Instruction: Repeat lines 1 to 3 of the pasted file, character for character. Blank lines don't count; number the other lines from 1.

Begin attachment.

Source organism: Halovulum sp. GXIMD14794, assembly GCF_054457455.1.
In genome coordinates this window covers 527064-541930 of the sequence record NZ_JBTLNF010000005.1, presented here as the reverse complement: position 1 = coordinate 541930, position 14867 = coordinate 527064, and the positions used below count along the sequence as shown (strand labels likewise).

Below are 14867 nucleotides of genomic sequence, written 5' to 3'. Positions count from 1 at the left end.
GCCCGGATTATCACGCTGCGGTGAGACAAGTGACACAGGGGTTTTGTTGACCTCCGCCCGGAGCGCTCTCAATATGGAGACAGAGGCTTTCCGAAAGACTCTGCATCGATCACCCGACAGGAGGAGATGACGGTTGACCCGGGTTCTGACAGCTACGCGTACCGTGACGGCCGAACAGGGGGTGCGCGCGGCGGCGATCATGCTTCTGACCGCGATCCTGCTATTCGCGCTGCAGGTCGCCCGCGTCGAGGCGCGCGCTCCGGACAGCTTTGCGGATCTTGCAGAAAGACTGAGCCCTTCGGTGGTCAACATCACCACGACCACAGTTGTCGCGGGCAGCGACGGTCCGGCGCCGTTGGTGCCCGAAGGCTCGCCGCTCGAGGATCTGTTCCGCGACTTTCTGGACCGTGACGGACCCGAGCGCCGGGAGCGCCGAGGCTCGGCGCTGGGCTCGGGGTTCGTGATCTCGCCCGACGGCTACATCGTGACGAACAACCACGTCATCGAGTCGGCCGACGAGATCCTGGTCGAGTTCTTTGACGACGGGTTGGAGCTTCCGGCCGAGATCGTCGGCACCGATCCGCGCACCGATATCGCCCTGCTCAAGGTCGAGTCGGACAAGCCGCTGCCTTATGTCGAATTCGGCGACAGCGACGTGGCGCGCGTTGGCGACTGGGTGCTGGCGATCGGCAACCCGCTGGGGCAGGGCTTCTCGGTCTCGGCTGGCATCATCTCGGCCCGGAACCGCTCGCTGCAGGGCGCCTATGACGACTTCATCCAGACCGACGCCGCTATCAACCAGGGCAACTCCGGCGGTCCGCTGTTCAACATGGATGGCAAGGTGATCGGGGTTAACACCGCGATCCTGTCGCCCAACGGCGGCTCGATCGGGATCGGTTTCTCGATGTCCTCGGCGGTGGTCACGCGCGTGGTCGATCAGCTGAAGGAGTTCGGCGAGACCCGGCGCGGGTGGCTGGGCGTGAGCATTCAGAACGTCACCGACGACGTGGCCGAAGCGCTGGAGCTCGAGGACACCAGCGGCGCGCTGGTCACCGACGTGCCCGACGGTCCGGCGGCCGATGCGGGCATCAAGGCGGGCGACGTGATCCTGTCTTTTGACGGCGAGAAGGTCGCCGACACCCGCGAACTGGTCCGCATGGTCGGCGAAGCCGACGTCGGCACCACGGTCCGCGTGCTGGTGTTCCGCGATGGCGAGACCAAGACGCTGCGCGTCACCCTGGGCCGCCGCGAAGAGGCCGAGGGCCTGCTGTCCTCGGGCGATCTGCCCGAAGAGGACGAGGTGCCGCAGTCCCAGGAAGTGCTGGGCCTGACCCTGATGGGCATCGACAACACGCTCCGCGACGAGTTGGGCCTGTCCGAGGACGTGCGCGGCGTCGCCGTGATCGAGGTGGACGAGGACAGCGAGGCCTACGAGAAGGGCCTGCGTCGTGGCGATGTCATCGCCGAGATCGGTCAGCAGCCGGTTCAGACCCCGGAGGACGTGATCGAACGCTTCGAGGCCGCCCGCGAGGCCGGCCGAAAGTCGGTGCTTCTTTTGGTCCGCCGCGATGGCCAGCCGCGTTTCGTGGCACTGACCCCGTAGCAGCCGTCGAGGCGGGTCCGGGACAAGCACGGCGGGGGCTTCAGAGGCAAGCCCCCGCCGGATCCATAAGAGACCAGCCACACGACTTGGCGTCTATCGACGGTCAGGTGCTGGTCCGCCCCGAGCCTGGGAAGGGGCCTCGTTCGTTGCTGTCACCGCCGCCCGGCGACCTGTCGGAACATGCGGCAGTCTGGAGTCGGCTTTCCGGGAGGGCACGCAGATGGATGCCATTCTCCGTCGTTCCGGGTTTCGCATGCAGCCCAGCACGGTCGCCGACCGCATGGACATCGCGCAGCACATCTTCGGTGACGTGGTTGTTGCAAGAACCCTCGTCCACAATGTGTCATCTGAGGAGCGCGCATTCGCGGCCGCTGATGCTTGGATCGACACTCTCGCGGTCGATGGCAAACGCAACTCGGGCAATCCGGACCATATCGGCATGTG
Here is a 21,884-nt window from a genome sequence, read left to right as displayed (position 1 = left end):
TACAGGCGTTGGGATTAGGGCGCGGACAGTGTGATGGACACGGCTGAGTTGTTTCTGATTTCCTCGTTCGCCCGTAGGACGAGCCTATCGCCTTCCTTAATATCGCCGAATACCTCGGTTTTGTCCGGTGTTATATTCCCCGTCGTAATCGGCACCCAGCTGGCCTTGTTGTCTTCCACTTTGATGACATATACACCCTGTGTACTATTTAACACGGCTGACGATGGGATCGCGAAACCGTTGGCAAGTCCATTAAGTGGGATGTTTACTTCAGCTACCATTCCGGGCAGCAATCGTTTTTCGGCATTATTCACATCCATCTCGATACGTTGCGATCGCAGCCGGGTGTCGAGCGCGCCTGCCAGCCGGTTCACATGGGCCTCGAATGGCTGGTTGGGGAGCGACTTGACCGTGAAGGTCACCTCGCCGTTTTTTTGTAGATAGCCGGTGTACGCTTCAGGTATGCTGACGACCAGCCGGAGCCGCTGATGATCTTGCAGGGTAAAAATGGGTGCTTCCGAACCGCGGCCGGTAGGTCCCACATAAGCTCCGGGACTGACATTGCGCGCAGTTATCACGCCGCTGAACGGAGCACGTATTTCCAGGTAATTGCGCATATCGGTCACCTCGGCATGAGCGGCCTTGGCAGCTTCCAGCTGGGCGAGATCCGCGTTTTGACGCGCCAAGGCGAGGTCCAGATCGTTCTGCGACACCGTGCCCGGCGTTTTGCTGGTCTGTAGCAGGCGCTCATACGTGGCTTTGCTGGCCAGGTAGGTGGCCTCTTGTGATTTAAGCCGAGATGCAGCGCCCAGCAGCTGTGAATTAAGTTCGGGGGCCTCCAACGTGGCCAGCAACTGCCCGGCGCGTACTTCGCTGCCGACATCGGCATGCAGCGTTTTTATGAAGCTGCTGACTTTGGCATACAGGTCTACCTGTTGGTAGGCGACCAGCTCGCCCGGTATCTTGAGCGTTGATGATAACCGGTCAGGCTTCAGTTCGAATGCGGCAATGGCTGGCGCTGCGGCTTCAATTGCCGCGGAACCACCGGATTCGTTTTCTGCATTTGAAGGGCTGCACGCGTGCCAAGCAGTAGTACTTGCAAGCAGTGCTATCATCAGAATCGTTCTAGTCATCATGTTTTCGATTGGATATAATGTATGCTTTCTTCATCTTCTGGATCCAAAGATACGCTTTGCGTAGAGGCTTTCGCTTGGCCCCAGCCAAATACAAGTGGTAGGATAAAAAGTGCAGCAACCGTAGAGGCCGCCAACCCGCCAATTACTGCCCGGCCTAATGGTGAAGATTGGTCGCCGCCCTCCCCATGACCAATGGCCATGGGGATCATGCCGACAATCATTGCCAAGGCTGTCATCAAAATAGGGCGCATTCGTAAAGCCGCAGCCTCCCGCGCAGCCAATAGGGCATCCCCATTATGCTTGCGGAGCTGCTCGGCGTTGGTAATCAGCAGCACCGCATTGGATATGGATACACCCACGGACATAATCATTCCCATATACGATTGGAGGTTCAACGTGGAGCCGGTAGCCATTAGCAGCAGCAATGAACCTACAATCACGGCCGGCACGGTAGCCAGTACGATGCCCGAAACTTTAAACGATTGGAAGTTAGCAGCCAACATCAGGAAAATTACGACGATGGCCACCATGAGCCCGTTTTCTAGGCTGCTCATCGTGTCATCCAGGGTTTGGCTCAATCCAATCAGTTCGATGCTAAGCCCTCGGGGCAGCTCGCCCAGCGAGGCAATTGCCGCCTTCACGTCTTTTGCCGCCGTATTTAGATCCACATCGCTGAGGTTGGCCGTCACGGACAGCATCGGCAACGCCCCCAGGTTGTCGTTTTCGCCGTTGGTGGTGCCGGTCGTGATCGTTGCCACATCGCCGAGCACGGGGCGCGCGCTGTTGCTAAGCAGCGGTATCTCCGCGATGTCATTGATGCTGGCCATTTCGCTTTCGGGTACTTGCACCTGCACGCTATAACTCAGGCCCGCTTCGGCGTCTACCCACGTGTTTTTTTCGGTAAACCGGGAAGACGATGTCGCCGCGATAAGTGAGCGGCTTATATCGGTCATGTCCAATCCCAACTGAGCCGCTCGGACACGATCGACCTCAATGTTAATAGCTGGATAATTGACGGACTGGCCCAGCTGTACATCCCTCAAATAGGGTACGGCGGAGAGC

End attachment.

Source organism: Halovulum sp. GXIMD14794, assembly GCF_054457455.1.
In genome coordinates this window covers 527064-541930 of the sequence record NZ_JBTLNF010000005.1, presented here as the reverse complement: position 1 = coordinate 541930, position 14867 = coordinate 527064, and the positions used below count along the sequence as shown (strand labels likewise).

Below are 14867 nucleotides of genomic sequence, written 5' to 3'. Positions count from 1 at the left end.